These two adorable girls helped us get our walking sticks. They were five and seven.
This is us at the bottom, paying our admission fee and getting our walking sticks! What?? We paid for this experience!
These are some awesome caballeros at the base of the volcano. This is their business and they follow the hikers offering rides on the horses for Q100 ($13.00). I love horseback riding, so I rode a little way. It was awesome and my little cowboy friend talked to me all the way!
Here's Annie Oakley! I was wishing I had a cowboy hat and boots. The horse was so sweet and gentle!
This is actually warm, hard lava rock. There was a sign that said in Spanish, "Enter at your own risk." What?! I thought this was perfectly safe!
Here we are after the long hike up, crossing the lava field "at our own risk" to get to the tiny store off to the right. The downhill here was hard because it was like walking through silt and slippery. We ended up on our butts several times! It doesn't look steep, but it is!
This is the view from above the warm lava rocks. Yes, that is a little store that sells lava rock souvenirs, etc. It is portable and the guys told us that they can move it quickly in case of an eruption! Yes, it has been moved several times. The two guys who work there are part of a non-profit organization and the money goes to help education of survivors of the last big eruption which destroyed villages below Pacaya. Our little maid told us that her extended family lives there.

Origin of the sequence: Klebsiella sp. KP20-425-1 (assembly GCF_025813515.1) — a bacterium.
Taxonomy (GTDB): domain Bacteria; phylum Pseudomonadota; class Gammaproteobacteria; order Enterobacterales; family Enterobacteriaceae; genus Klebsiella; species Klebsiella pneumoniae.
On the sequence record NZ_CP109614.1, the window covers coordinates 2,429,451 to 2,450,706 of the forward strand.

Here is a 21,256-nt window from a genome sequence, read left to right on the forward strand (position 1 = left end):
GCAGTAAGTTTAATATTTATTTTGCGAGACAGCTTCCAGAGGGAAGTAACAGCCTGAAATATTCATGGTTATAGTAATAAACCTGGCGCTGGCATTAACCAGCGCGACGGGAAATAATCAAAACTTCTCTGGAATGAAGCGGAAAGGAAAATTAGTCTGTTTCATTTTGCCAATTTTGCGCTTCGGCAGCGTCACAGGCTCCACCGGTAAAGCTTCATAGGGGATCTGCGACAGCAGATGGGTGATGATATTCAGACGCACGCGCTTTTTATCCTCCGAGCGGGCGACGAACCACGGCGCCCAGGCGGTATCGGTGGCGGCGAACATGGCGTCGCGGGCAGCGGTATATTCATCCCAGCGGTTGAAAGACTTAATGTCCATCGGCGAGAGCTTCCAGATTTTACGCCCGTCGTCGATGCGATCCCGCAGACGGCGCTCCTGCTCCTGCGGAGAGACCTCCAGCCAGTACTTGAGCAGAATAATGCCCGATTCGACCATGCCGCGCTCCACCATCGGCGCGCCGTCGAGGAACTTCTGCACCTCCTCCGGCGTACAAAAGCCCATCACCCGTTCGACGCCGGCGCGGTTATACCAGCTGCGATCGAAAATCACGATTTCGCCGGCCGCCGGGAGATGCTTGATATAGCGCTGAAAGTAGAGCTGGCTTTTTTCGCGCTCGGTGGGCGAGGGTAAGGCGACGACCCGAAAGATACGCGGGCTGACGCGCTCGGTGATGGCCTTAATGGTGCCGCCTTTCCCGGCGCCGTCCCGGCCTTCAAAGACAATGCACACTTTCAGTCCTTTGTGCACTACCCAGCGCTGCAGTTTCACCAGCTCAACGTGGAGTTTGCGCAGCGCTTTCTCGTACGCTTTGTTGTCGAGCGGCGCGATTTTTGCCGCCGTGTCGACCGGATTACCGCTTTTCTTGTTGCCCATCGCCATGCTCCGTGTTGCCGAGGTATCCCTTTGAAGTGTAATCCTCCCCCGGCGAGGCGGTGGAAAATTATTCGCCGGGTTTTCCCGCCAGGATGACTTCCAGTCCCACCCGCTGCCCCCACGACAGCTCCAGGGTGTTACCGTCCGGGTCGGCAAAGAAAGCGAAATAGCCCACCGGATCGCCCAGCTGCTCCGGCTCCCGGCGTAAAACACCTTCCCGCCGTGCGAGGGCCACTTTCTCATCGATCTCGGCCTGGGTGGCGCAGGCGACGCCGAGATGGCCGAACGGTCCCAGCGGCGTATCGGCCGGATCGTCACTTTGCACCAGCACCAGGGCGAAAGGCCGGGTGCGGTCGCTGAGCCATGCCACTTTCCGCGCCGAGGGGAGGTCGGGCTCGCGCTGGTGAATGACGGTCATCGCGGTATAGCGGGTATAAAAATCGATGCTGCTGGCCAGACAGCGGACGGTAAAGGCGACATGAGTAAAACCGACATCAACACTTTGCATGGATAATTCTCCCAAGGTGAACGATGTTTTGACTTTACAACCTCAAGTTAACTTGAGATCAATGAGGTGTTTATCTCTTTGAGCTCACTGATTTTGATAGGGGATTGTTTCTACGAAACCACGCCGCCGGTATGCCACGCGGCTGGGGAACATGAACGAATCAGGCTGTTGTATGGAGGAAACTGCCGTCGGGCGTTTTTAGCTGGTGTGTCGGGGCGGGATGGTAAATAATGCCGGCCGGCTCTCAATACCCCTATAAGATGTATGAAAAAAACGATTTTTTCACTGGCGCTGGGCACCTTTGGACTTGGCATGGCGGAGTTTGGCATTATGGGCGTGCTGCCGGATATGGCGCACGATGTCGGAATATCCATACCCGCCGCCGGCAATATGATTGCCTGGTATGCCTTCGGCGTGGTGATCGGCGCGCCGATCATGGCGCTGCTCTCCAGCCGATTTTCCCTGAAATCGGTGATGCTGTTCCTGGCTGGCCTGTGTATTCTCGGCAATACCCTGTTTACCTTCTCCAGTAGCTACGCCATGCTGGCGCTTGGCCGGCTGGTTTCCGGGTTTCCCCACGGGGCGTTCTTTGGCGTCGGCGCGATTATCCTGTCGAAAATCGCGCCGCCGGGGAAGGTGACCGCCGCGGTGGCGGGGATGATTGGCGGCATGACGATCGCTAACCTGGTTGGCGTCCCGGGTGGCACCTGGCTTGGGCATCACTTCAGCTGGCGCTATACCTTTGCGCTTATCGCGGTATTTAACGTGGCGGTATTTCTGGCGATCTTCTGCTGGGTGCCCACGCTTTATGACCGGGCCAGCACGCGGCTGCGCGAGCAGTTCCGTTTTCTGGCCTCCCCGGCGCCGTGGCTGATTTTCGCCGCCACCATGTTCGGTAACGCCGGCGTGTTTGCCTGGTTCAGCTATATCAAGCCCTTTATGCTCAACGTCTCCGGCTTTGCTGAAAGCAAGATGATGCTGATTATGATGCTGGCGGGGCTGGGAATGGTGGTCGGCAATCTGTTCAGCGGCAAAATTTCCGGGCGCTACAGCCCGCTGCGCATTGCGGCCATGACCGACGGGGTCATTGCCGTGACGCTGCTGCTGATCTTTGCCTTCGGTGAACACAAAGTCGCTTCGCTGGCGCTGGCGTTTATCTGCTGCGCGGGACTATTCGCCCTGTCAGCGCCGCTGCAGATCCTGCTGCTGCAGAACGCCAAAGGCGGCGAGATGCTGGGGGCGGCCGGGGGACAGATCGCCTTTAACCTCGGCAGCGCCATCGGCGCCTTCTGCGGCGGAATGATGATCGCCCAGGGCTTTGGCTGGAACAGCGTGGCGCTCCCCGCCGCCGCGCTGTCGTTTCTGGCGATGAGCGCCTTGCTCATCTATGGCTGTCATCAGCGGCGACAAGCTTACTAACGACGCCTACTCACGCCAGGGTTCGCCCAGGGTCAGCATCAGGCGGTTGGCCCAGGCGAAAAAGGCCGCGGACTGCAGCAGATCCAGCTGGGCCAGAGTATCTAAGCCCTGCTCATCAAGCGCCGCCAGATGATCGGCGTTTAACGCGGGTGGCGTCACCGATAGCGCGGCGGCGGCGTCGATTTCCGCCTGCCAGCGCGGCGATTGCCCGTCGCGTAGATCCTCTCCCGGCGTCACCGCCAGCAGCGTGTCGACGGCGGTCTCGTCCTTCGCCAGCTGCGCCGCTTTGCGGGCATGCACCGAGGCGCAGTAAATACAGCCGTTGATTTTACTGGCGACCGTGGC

Yes, these are the hot coals where we're standing! You can see puffs of steam coming up. This is our guide toasting the treats! They were toasted to perfection!
Here are the delicious toasted marshmallows!
Dad enjoying the toasted marshmallow!
Beautiful view of the volcano... Yes, those are puffs of smoke. It actually erupted two days earlier after our climb. The church has an evacuation plan for the villages at the base and around Pacaya. There are about 3,000 or so people living there.
Here's Brother Svenson with some lava rock. Some of it was too hot to hold for very long. I picked up some small bits for the grandkids.
Before going across the warm lava rock! Our two guides are out in front. The one in red is 15 and they stayed with us all day.
This is a good view of the trail... This part was hard because it is fine soot/ash and is slippery! There are no level parts to rest, just straight incline and the air is smoggy. I had a hard time catching my breath sometimes, but we made it!
These are our guides on the motorcycle, leading us down the mountain when we finished the hike... Four hours later!
Yes, these are my disgusting shoes, socks, feet, and legs after we spent five hours hiking up Pacaya, which is one of several volcanoes here in Guatemala. And yes, the volcano is still active!
This is me soaking my feet after the climb. The bugs here bite right through the sock and are pretty mean!
This is a great shot of Guatemala City, with the temple right in the center, from up on the hill.